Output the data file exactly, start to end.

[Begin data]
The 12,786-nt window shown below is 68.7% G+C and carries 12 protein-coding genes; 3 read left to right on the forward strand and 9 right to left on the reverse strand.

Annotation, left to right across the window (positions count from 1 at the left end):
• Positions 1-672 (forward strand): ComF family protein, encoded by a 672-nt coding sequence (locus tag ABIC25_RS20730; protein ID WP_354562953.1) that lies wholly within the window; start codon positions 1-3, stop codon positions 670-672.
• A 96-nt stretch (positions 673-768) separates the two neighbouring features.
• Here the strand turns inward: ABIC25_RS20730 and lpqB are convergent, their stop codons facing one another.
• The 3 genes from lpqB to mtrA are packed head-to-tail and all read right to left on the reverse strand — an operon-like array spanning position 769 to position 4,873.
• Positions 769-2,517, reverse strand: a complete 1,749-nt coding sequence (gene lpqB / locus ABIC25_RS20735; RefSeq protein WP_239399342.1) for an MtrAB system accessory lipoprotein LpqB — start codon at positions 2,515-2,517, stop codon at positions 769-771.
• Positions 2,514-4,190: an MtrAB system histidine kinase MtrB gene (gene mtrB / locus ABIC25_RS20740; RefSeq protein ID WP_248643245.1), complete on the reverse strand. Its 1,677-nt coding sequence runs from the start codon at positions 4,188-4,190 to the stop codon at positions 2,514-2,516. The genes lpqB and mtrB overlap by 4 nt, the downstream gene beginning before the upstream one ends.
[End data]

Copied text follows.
The 12,786-nt window shown below is 68.7% G+C and carries 12 protein-coding genes; 3 read left to right on the forward strand and 9 right to left on the reverse strand.

Annotation, left to right across the window (positions count from 1 at the left end):
• Positions 1-672 (forward strand): ComF family protein, encoded by a 672-nt coding sequence (locus tag ABIC25_RS20730; protein ID WP_354562953.1) that lies wholly within the window; start codon positions 1-3, stop codon positions 670-672.
• A 96-nt stretch (positions 673-768) separates the two neighbouring features.
• Here the strand turns inward: ABIC25_RS20730 and lpqB are convergent, their stop codons facing one another.
• The 3 genes from lpqB to mtrA are packed head-to-tail and all read right to left on the reverse strand — an operon-like array spanning position 769 to position 4,873.
• Positions 769-2,517, reverse strand: a complete 1,749-nt coding sequence (gene lpqB / locus ABIC25_RS20735; RefSeq protein WP_239399342.1) for an MtrAB system accessory lipoprotein LpqB — start codon at positions 2,515-2,517, stop codon at positions 769-771.
• Positions 2,514-4,190: an MtrAB system histidine kinase MtrB gene (gene mtrB / locus ABIC25_RS20740; RefSeq protein ID WP_248643245.1), complete on the reverse strand. Its 1,677-nt coding sequence runs from the start codon at positions 4,188-4,190 to the stop codon at positions 2,514-2,516. The genes lpqB and mtrB overlap by 4 nt, the downstream gene beginning before the upstream one ends.